We brought our trailer home on on May 13th, and I've been itching to get my hands dirty doing some mods (modifications) and some other things rather than just loading it up with goodies and tinkering with it while Lauren's at work during the day. I decided I'd take a slow, methodical approach to this and make my first mod a relative easy one.
We plan to leave our dogs alone for short amounts of time (a controversial topic... I know) and want them to have fresh air and always be comfortable. It goes without saying that we love our puppies like they were our children and would never leave them alone in the trailer in high heat or extreme cold, so save your emails and outrage. We'd never do anything to hurt our little pals, but for those nice comfortable Spring or Fall days where we can go out on a hike or grocery shopping or just plain whatever, they'll be getting some comfortable alone time with the Jayco while we're out.
One of the ways to ensure their comfort (and ours!) was to install a vent fan cover so that we can keep our vent fan open and running regardless of the weather. After careful review online, we decided to go with the extremely popular MaxxAir II Rain Cover for RV Roof Vents.
(Shameless Cheap Plug: Feel free to purchase the MaxxAir II through our Amazon link below!)
I apologize, in my excitement to get started, I failed to take a photo of the Cover and it's included contents before I began. When the kit arrives, you'll receive the MaxxAir Cover, detailed instructions, 4 Aluminum Brackets, 2 Snap Lock Cotter Pins, and an assortment of nuts, washers, and screws.
The only tools required are a power drill gun with Phillips Head drill bit, a 3/16" drill bit, adjustable wrench, and a pencil. Easy peasy!
MaxxAir provides installation videos at www.maxxair.com and several easy to follow installation videos are available on youTube.
This is the factory provided fan vent cover from Jayco before I started with the project. I shouldn't have to say it, but, be careful on the roof of your trailer or RV. It's a long drop if you don't watch your step!
Step One required easy attachment of the hinged brackets to one side of the Vent Cover. The MaxxAir hinges open for easy cleaning or maintenance. The Cover's vents should face the rear of the trailer. The hinged brackets can also be placed on either side of the Cover so that you may open it in either direction depending on your roof's configuration. If you look at the first photo above, you'll see the shower skylight is to the right of the vent fan, so I decided to hinge our cover towards the left so that when it's open for cleaning or maintenance it's not resting on the skylight.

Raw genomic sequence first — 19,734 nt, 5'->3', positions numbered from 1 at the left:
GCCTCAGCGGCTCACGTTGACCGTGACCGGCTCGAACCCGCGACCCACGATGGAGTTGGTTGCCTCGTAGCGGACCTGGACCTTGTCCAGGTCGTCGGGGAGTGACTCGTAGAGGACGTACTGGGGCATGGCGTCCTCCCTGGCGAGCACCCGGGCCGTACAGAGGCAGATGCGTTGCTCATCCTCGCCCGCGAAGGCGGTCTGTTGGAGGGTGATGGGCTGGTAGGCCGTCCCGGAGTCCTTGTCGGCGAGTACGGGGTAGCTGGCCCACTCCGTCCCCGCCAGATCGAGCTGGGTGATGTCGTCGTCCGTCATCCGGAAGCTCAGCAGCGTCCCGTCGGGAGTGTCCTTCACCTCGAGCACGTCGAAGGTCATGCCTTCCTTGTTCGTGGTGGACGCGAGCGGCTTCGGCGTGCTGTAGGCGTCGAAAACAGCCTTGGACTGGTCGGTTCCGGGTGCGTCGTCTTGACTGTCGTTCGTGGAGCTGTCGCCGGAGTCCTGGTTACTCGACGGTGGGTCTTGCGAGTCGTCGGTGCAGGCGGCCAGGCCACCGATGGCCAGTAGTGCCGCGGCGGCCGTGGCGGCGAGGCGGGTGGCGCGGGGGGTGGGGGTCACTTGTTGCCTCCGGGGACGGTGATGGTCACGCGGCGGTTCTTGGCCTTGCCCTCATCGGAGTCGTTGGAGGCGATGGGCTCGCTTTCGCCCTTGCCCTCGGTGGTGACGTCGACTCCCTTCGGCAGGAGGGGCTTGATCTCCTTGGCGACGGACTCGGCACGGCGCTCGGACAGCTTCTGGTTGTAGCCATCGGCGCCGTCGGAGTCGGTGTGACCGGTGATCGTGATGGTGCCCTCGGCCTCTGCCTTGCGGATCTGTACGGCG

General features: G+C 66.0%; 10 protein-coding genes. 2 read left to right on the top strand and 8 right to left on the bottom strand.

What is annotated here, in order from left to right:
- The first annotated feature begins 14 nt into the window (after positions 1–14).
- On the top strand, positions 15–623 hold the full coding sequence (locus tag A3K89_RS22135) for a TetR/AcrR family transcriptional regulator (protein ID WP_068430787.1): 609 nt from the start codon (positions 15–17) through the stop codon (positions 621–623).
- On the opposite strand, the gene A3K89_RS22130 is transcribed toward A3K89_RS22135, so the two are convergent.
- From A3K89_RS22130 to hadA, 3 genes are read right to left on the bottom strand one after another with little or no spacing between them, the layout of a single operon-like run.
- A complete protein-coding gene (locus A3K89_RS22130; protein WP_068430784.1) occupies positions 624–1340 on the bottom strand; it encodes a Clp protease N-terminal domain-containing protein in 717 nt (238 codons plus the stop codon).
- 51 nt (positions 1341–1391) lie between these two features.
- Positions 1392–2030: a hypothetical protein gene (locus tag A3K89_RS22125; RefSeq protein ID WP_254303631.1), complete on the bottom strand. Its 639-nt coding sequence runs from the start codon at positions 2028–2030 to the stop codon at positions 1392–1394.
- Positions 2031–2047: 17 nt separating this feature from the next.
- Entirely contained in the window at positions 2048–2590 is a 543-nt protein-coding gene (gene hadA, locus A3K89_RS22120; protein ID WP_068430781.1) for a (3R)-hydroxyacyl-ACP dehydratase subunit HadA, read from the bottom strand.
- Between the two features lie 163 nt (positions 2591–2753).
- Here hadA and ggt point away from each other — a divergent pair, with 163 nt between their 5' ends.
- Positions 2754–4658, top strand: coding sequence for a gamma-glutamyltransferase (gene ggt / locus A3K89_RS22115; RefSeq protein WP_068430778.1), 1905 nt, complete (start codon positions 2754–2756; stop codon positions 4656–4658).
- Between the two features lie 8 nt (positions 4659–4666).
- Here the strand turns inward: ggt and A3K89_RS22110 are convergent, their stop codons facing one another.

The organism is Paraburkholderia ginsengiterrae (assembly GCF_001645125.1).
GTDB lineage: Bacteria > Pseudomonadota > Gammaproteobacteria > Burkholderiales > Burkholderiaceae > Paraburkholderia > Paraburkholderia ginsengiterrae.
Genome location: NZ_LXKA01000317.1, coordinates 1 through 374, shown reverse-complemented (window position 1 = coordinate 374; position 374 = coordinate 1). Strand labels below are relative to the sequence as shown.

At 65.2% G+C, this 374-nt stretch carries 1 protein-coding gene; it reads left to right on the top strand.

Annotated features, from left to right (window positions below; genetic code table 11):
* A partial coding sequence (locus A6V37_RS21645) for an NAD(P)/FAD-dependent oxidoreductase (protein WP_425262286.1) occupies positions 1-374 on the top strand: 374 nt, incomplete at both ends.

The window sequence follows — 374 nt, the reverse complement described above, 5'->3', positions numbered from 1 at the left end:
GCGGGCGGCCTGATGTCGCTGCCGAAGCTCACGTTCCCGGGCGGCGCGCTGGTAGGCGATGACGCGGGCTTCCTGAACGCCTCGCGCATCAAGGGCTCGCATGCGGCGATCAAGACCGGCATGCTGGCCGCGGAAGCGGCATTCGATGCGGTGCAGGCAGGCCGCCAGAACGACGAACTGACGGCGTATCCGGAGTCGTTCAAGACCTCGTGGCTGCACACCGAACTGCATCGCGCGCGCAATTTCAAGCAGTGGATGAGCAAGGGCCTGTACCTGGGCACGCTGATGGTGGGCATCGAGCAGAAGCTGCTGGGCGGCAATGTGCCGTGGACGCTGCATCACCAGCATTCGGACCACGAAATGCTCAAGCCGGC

Step Two (but should have been step one!) I forgot to open the vent fan before climbing up onto the roof, so, down I went to open it before climbing back up onto the roof to finish the project. Remember to open the vent fan first!
Step Three: Align the hinged brackets equa-distant from the front and back on the metal side of the vent fan. Mark your holes with a pencil and drill using your 3/16" drill bit through the side wall.
Step Four: Using the provided screws, Fender Washer, Lock Washer, and Nuts attach the hinged brackets to the vent fan.
Step Five: Close the MaxxAir Cover over your vent fan. Using the high tech writing instrument (Pencil) gently mark where the brackets should go. Be careful not to puncture your rubber roof coating!
Step Six: Using your pencil marks, attach the brackets to the side of the vent cover in the same way you attached the other brackets.
Last step! Close the vent cover and lock the cotter pins in place! Vioila!
Below are a few photos of the finished product:
Final Thoughts: This was a really easy and simple task that will greatly improve airflow and temperature control inside our RV. I'd consider this a relatively cheap (last I checked it was 45 bucks on Amazon) and highly recommended mod you can do yourself, as long as you are comfortable being on the roof of your RV. Don't forget most RV's have rubber roofs, so be careful when placing your sharp tools (drill, screw gun, etc) on the roof. Any puncture marks will lead to water in your RV... and water is your number one enemy!
Lessons Learned: D'OH! I did not realize that the sealant around items on the roof would get soft and putty-like in the heat. It was 80 degrees out while I was doing this, and my size 11.5 sneaker caused a nice imprint (see below) in the factory placed sealant around the vent fan. I inspected the damage for any signs that water could get in and found none. I decided better safe than sorry and added some fresh "Dicor Self Leveling Lap Sealant" over the area just in case. Lesson learned!